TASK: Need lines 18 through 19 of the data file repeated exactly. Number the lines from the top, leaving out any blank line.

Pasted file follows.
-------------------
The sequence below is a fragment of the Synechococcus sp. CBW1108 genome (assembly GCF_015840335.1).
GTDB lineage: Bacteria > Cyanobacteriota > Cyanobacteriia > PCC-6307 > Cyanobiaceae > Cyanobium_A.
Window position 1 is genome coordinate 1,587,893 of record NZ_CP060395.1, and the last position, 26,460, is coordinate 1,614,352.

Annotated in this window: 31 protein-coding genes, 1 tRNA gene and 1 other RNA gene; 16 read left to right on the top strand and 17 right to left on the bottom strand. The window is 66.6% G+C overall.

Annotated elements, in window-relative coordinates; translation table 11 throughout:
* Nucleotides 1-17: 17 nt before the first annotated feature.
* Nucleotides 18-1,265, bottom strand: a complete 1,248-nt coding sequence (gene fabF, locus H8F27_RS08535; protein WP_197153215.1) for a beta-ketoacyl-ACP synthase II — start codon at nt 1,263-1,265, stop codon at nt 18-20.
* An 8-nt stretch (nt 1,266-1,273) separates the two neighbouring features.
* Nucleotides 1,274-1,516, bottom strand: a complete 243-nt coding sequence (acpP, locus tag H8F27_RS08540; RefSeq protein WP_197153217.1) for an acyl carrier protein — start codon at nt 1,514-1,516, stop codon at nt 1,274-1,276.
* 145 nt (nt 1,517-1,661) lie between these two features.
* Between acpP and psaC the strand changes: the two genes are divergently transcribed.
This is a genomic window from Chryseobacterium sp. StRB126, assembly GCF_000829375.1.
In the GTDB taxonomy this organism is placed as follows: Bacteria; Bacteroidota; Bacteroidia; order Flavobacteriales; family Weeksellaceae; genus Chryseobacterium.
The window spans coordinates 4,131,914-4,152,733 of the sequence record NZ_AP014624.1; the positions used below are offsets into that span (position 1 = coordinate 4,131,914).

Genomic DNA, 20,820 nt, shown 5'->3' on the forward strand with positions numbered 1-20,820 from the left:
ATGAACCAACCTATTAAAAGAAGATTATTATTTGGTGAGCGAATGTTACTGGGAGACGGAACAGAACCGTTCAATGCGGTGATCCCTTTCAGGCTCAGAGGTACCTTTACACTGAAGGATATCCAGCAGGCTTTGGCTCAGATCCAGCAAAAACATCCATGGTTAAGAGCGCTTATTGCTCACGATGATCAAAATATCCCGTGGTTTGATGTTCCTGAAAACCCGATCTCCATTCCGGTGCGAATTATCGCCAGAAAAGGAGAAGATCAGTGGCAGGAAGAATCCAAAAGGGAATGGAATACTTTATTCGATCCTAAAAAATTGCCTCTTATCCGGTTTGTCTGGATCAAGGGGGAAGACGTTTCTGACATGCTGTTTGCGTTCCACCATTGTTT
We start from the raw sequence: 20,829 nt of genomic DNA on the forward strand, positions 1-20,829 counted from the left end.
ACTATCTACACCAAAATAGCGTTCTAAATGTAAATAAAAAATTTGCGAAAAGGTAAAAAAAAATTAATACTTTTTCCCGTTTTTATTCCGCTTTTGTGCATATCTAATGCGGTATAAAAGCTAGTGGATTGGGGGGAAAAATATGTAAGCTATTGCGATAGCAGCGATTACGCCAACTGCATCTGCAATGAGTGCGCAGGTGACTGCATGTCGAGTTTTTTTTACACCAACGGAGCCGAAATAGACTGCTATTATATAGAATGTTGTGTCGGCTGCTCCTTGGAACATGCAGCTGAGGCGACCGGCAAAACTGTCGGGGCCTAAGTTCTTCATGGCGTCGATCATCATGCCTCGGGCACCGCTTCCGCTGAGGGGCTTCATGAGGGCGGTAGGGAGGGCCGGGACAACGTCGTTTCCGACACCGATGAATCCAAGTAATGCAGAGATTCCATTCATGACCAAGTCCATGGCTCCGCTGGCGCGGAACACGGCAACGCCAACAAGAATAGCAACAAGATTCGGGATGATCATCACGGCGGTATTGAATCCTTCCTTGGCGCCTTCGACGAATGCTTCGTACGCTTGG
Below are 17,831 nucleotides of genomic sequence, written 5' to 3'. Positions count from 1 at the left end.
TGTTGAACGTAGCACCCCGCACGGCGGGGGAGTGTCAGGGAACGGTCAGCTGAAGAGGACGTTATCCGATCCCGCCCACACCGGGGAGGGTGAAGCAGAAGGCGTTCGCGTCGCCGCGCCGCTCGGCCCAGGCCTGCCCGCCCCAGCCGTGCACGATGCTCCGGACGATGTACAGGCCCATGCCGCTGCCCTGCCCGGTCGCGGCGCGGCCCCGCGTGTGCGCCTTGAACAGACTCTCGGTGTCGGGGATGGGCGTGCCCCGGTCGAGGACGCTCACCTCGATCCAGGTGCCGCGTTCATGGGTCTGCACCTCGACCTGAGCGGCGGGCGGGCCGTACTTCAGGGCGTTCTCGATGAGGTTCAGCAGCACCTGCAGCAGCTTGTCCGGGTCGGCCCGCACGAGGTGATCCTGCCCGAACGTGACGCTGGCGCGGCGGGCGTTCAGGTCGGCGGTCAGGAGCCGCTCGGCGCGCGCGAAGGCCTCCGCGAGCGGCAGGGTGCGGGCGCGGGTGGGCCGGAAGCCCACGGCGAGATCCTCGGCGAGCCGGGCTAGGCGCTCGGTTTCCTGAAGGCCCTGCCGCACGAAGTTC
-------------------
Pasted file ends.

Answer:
ACTATCTACACCAAAATAGCGTTCTAAATGTAAATAAAAAATTTGCGAAAAGGTAAAAAAAAATTAATACTTTTTCCCGTTTTTATTCCGCTTTTGTGCATATCTAATGCGGTATAAAAGCTAGTGGATTGGGGGGAAAAATATGTAAGCTATTGCGATAGCAGCGATTACGCCAACTGCATCTGCAATGAGTGCGCAGGTGACTGCATGTCGAGTTTTTTTTACACCAACGGAGCCGAAATAGACTGCTATTATATAGAATGTTGTGTCGGCTGCTCCTTGGAACATGCAGCTGAGGCGACCGGCAAAACTGTCGGGGCCTAAGTTCTTCATGGCGTCGATCATCATGCCTCGGGCACCGCTTCCGCTGAGGGGCTTCATGAGGGCGGTAGGGAGGGCCGGGACAACGTCGTTTCCGACACCGATGAATCCAAGTAATGCAGAGATTCCATTCATGACCAAGTCCATGGCTCCGCTGGCGCGGAACACGGCAACGCCAACAAGAATAGCAACAAGATTCGGGATGATCATCACGGCGGTATTGAATCCTTCCTTGGCGCCTTCGACGAATGCTTCGTACGCTTGG
Below are 17,831 nucleotides of genomic sequence, written 5' to 3'. Positions count from 1 at the left end.